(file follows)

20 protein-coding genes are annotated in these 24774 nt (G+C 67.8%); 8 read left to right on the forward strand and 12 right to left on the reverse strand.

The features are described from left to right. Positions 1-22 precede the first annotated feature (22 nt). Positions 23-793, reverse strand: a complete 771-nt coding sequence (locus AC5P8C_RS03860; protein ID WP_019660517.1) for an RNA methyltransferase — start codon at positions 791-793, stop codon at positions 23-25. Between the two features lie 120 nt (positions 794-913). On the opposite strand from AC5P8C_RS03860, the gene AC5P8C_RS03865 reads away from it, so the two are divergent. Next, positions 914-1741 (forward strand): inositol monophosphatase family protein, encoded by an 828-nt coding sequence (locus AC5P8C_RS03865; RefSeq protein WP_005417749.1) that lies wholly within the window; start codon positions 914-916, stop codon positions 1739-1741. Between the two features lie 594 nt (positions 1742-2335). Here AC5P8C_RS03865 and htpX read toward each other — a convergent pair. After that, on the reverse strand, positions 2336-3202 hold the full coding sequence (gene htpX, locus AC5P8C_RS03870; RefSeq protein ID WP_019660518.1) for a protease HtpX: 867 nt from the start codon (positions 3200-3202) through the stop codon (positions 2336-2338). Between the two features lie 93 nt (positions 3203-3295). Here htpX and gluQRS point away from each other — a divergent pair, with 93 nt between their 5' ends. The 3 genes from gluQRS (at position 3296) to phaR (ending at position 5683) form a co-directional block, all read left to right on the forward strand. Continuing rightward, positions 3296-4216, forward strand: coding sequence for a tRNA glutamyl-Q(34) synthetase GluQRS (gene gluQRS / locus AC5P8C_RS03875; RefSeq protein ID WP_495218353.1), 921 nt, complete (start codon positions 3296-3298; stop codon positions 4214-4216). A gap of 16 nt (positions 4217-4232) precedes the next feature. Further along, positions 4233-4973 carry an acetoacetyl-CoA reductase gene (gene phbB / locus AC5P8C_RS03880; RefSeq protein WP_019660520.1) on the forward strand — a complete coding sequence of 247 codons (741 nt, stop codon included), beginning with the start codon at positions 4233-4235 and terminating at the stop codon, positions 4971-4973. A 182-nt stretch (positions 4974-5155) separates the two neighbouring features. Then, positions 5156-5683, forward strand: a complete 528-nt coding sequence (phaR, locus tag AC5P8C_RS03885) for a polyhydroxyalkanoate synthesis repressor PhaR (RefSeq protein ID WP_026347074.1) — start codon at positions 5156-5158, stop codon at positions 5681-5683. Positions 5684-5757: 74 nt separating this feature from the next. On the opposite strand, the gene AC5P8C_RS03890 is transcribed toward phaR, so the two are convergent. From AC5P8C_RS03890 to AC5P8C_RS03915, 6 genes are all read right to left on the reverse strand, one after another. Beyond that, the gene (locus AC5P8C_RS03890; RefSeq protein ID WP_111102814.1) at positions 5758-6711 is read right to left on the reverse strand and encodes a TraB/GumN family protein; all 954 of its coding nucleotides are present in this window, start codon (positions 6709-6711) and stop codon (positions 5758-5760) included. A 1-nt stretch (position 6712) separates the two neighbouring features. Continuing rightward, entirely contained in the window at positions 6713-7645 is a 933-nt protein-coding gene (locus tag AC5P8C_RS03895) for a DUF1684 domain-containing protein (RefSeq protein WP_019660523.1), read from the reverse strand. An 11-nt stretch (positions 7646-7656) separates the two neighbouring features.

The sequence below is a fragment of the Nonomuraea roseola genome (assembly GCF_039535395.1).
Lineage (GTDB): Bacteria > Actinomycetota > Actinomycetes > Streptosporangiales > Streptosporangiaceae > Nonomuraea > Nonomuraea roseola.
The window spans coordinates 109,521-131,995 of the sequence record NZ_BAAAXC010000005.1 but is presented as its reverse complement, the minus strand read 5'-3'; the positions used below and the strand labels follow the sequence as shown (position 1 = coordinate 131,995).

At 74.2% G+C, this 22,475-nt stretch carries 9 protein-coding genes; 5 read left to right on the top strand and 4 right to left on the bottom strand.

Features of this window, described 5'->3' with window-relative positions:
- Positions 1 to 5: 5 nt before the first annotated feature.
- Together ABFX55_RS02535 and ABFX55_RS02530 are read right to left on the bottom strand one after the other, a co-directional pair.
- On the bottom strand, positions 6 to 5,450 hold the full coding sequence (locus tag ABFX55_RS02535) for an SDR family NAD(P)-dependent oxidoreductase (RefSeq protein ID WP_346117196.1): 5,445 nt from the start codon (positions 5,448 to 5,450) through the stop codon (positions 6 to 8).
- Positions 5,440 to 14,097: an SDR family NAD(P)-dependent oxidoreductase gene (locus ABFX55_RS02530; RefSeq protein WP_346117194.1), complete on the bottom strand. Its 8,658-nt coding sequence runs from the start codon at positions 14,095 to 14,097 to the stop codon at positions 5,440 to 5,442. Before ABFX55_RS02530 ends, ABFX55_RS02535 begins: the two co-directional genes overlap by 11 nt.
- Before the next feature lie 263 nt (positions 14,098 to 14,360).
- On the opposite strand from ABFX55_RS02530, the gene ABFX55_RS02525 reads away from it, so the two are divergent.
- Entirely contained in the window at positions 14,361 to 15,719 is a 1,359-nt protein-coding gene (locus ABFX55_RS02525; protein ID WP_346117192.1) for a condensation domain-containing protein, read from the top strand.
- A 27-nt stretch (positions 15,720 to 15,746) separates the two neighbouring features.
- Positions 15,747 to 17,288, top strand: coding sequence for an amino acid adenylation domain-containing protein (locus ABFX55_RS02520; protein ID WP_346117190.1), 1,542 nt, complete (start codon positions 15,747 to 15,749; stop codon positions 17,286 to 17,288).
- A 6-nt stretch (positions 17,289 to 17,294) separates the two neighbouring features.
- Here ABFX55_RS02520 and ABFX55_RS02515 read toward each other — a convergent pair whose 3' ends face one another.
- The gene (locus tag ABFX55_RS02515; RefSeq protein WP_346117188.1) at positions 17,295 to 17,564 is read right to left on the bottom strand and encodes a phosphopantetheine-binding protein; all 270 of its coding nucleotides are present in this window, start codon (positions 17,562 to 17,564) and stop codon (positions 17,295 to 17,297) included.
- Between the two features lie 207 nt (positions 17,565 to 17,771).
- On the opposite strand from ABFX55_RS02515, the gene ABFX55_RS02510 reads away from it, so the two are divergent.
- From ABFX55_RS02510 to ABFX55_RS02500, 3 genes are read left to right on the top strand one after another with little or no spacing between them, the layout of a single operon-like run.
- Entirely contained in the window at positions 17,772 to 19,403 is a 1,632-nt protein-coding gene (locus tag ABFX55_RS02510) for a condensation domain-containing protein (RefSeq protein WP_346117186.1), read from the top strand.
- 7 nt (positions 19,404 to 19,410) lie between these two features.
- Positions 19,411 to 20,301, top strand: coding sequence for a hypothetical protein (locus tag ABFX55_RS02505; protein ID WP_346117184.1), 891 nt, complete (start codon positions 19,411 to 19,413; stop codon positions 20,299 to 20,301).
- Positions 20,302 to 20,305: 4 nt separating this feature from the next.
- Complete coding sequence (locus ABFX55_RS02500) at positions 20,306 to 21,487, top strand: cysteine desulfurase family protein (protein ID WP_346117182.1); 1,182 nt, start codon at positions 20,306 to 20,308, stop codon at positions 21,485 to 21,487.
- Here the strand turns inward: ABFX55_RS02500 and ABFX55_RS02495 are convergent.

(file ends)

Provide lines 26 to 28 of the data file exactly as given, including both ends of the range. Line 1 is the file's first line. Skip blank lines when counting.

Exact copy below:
- Positions 20,302 to 20,305: 4 nt separating this feature from the next.
- Complete coding sequence (locus ABFX55_RS02500) at positions 20,306 to 21,487, top strand: cysteine desulfurase family protein (protein ID WP_346117182.1); 1,182 nt, start codon at positions 20,306 to 20,308, stop codon at positions 21,485 to 21,487.
- Here the strand turns inward: ABFX55_RS02500 and ABFX55_RS02495 are convergent.